If you surrender to the wind, you can ride it. ~ Toni Morrison
It’s only Monday and I’m feeling anxious about various family members and all I want to do is hunker down with tasty snacks and forget about the rest of the week and everything that comes with it. Alas, life doesn’t work that way. Even this squirrel, who appears so content in the photo, was moments later focused on my intrusion. None of us are allowed to just be. Or, are we?
“There is a common misunderstanding among all the human beings who have ever been born on earth that the best way to live is to try to avoid pain and just try to get comfortable. You see this even in insects and animals and birds. All of us are the same. A much more interesting, kind and joyful approach to life is to begin to develop our curiosity, not caring whether the object of our curiosity is bitter or sweet. To lead a life that goes beyond pettiness and prejudice and always wanting to make sure that everything turns out on our own terms, to lead a more passionate, full, and delightful life than that, we must realize that we can endure a lot of pain and pleasure for the sake of finding out who we are and what this world is, how we tick and how our world ticks, how the whole thing just is. If we are committed to comfort at any cost, as soon as we come up against the least edge of pain, we’re going to run; we’ll never know what’s beyond that particular barrier or wall or fearful thing.”
This morning I went out for a run on the trails. Even though it’s Sunday, which would mean more people out in the open space. And sure enough, I saw a fair number of folks. One male runner in bright, multi-colored shorts and no shirt. Two women hiking off in the distance. A man and woman walking a big ol’ black dog. Plus, quite a few of my least favorite trail users: mountain bikers.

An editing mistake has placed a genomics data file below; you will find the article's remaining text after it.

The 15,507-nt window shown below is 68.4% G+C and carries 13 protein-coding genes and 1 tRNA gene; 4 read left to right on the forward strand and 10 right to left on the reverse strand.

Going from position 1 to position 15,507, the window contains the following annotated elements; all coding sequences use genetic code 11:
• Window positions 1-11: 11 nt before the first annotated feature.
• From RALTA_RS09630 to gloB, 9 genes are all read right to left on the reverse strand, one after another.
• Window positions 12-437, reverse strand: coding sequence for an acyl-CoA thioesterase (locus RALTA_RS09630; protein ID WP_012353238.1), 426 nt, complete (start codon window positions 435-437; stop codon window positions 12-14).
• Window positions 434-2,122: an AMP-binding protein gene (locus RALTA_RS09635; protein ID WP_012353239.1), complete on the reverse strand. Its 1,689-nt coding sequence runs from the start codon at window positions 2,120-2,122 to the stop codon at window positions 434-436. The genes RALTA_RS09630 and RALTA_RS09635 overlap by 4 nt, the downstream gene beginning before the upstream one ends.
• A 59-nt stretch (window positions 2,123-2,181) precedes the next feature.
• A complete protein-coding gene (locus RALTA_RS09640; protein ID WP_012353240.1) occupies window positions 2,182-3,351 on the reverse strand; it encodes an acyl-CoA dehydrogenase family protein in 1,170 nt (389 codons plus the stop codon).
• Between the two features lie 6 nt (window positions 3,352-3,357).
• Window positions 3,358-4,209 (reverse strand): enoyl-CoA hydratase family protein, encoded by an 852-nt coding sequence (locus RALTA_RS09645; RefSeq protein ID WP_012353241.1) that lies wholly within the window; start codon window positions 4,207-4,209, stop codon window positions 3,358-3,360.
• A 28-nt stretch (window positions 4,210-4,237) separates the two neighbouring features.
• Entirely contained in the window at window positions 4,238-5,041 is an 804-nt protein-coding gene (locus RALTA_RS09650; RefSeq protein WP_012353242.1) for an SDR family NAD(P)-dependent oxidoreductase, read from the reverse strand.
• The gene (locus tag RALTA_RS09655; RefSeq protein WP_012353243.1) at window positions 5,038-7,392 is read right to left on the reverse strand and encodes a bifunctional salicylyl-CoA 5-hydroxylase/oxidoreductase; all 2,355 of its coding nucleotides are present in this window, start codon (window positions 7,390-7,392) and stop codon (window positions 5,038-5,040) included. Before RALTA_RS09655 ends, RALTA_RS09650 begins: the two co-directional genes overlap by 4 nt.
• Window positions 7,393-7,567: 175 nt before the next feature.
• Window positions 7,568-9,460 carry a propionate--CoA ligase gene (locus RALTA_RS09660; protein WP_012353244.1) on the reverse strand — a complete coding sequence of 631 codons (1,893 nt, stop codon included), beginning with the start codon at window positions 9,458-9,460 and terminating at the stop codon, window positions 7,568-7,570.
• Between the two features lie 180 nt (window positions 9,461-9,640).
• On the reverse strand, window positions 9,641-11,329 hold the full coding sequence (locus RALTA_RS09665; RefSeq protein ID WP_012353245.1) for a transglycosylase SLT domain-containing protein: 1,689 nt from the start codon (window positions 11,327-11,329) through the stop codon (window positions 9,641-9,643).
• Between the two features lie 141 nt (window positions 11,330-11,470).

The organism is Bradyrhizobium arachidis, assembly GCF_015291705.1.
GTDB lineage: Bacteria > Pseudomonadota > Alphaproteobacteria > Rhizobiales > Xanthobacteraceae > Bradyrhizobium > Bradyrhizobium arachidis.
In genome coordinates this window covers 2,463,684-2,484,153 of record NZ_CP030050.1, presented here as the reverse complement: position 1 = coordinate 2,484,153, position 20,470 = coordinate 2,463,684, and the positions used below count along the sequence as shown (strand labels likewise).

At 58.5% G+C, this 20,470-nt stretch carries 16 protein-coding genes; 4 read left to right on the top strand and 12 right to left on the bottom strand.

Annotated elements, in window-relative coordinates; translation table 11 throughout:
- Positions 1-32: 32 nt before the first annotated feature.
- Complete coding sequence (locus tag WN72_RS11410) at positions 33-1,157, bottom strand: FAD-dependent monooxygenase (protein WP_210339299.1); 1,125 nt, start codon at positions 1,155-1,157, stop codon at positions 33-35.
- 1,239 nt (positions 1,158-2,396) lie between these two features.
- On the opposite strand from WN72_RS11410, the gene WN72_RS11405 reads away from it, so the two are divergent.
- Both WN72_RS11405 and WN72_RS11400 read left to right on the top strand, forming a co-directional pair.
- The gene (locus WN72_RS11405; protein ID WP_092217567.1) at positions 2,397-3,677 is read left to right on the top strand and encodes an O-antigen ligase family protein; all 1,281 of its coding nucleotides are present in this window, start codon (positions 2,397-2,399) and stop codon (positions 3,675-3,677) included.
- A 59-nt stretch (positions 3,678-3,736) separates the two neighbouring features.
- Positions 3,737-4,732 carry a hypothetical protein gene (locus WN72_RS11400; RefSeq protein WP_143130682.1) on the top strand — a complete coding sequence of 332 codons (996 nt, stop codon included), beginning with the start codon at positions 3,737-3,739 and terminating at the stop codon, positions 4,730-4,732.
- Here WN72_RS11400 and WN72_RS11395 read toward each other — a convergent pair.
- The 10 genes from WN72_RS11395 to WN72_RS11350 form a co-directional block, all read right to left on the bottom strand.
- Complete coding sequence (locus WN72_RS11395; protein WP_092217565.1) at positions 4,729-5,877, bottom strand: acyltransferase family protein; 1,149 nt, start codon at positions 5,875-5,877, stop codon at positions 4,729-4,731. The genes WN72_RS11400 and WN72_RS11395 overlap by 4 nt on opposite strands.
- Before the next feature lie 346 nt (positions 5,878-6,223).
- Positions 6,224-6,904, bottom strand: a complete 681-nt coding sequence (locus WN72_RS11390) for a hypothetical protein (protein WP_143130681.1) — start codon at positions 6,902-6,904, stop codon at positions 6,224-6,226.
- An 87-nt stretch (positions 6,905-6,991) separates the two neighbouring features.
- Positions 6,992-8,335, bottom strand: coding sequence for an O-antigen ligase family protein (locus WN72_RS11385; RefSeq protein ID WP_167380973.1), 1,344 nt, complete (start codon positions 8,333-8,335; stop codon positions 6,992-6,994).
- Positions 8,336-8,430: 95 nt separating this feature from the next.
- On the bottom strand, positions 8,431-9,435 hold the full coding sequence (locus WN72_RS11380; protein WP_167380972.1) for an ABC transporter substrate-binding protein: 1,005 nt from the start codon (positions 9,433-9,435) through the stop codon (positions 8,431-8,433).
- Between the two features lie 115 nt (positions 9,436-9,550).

I’ve been anti-mountain biker for years because (1) they carve up wet trails, creating grooves that harden into ankle-twisting ruts and (2) they’re rude, rarely acknowledging when I stop my run to let them pass.
My motto has long been F*CK MOUNTAIN BIKERS!
Well, today I’m rethinking my stance. Within two minutes of getting on the trail, a mountain biker rode toward me. He was on the uphill and I was on the down, so I stepped aside. The man said, “Thanks, but I can get by.” I recovered from the shock and started running again. A while later, three men on bikes rode toward me on the wide gravel portion of my route. They all smiled and called out Hello. I was barely out of their sight as I started down the narrow part of trail where another man rode up the incline. When I stepped off the trail he called out, “That’s okay. There’s room.” I replied that I didn’t want to slow him down on the uphill and he said, “We can make it work.” He was right. We easily passed each other and off I ran again. A few minutes later three guys on mountain bikes came toward me and I stepped off the trail just as they pulled off to the other side.
“Go ahead!” one called out.
I said, “Thanks, guys!”
“Anytime!” one replied.
“Enjoy!” said another.
“Have a good one!” called the third.